Written by Alvin Leong (LLM, JD), an energy and environmental policy consultant and fellow at the Pace Global Center for Environmental Legal Studies. He can be contacted at firstname.lastname@example.org.
On 19 July 2014, the intergovernmental Open Working Group (OWG) on Sustainable Development Goals (SDGs) issued an outcome document (OWG Outcome Document) containing proposals for 17 goals and 169 targets.
The OWG Outcome Document was adopted by the UN General Assembly on 10 September 2014  and will be the ‘main basis’ for integrating sustainable development goals into the Post-2015 Development Agenda to be finalized at the UN General Assembly meeting in September 2015.
The OWG Outcome Document, in its introduction (chapeau), affirms that poverty eradication is the ‘greatest global challenge facing the world today and an indispensable requirement for sustainable development’ ( 2) and ‘people are at the centre of sustainable development’ (4). Thus, in addition to the overarching aim to end poverty, the OWG Outcome Document proposes goals, inter alia, to promote ‘inclusive’ economic growth (Goal 8); make cities and human settlements ‘inclusive’ (Goal 11); and promote ‘inclusive’ societies (Goal 16).
What does ‘inclusive’ mean in these contexts and how can it be achieved in development? The process of crafting the Post-2015 Development Agenda offers the opportunity to conceptualize development in a transformative way by integrating its economic, social and environmental dimensions. Inclusiveness, within this integrative conceptual framework, should include the role of the Social and Solidarity Economy (SSE) because the concept of SSE represents a fundamentally ‘inclusive’ and integrative approach. More concretely, SSE can be a functional component of the means of implementation to achieve the goals of poverty eradication and ‘inclusive’ economic growth, cities and human settlements, and societies.
SSE has been defined as ‘the production of goods and services by a broad range of organizations and enterprises that have explicit social and often environmental objectives’ that are ‘guided by principles and practices of cooperation, solidarity, ethics and democratic self-management.’ SSE includes ‘cooperatives and other forms of social enterprise, self-help groups, community-based organizations, associations of informal economy workers, service-provisioning NGOs, solidarity finance schemes, among others.’
SSE organizations and enterprises can play important roles in job creation and poverty reduction, women’s empowerment, education, healthcare, food security, access to water and sanitation, sustainable energy, sustainable management of natural resources, and promotion of stable and peaceful societies. In particular, SSE organizations and enterprises can provide pathways for poor and other marginalized people to gain access to labor, product and credit markets. SSE organizations and enterprises that serve social or environmental values and are collectively owned and managed through participatory, democratic arrangements offer an alternative business vision and model to the traditional business model based on profit maximization (which, at best, adds on ‘corporate social responsibility’). Because of SSE’s fundamental nature as a people-centered approach, SSE can provide a counterbalance to the possible privatization or corporatization of the sustainable development agenda, which has been a major worry to some segments of civil society.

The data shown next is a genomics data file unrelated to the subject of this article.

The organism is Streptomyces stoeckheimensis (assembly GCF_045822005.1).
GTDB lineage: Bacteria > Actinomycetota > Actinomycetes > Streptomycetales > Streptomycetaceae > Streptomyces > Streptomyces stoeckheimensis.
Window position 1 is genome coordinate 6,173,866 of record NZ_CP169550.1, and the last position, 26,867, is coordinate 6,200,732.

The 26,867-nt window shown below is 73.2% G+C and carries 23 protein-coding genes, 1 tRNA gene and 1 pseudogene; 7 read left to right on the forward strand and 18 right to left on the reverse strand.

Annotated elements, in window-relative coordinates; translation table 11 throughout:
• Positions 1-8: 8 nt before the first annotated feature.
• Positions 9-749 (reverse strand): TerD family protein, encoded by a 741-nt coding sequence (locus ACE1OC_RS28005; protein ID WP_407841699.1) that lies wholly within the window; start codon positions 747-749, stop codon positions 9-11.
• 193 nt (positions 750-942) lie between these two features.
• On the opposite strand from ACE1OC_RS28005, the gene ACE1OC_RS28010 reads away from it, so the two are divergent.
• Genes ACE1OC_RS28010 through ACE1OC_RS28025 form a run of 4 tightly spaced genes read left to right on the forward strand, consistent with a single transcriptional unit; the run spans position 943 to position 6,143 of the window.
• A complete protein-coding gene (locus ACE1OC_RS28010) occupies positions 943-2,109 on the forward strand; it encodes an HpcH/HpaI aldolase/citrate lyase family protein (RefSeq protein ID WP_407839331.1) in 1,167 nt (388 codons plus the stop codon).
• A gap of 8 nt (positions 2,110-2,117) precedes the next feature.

Because SSE is, functionally, a means of implementation to achieve the integrative inclusiveness that is an expressed objective throughout the SDGs, the concept of SSE is fully consistent with the OWG Outcome Document. In addition, Section 1.b states: “create sound policy frameworks, at national, regional and international levels, based on pro-poor and gender-sensitive development strategies to support accelerated investments in poverty eradication actions.” Within this rubric, governments can adopt enabling legal, policy and institutional support for SSE as part of broader poverty eradication strategies. In summary, no change to the OWG Outcome Document is needed for SSE to be considered a functional component of the Post-2015 Development Agenda, although it would be advisable for the UN General Assembly resolution or declaration adopting the Post-2015 Development Agenda or other relevant document to make reference to SSE as a means of implementation for achieving truly ‘inclusive’ sustainable development, i.e., development that leaves no one behind.
 This decision was taken through a resolution adopted in a plenary meeting on 10 September 2014, A/68/L.61, as orally revised, and issued as A/RES/68/309.
 Social and Solidarity Economy and the Challenge of Sustainable Development, a position paper by the UN Inter-Agency Task Force on Social and Solidarity Economy, http://unsse.org/wp-content/uploads/2014/08/Position-Paper_TFSSE_Eng1.pdf.
 Ibid. For more information about SSE, see RIPESS – Intercontinental Network for the Promotion of Social Solidarity Economy, http://www.ripess.org/?lang=en, and The Mont Blanc Meetings – International Forum of the Social and Solidarity Economy Entrepreneurs, http://www.rencontres-montblanc.coop/en.
 Cooperatives and the Sustainable Development Goals, A Contribution to the Post-2015 Debate, http://ica.coop/sites/default/files/attachments/COOPs%20and%20SDGs%20Brief%20Final%20April%202014.pdf.
 While SSE policies and practices have instrumental value as a means of implementation for the Post-2015 Development Agenda, it is also important to recognize that SSE concepts and principles have intrinsic value as a means of re-conceptualizing development as an ethical, values-driven and radically transformative project.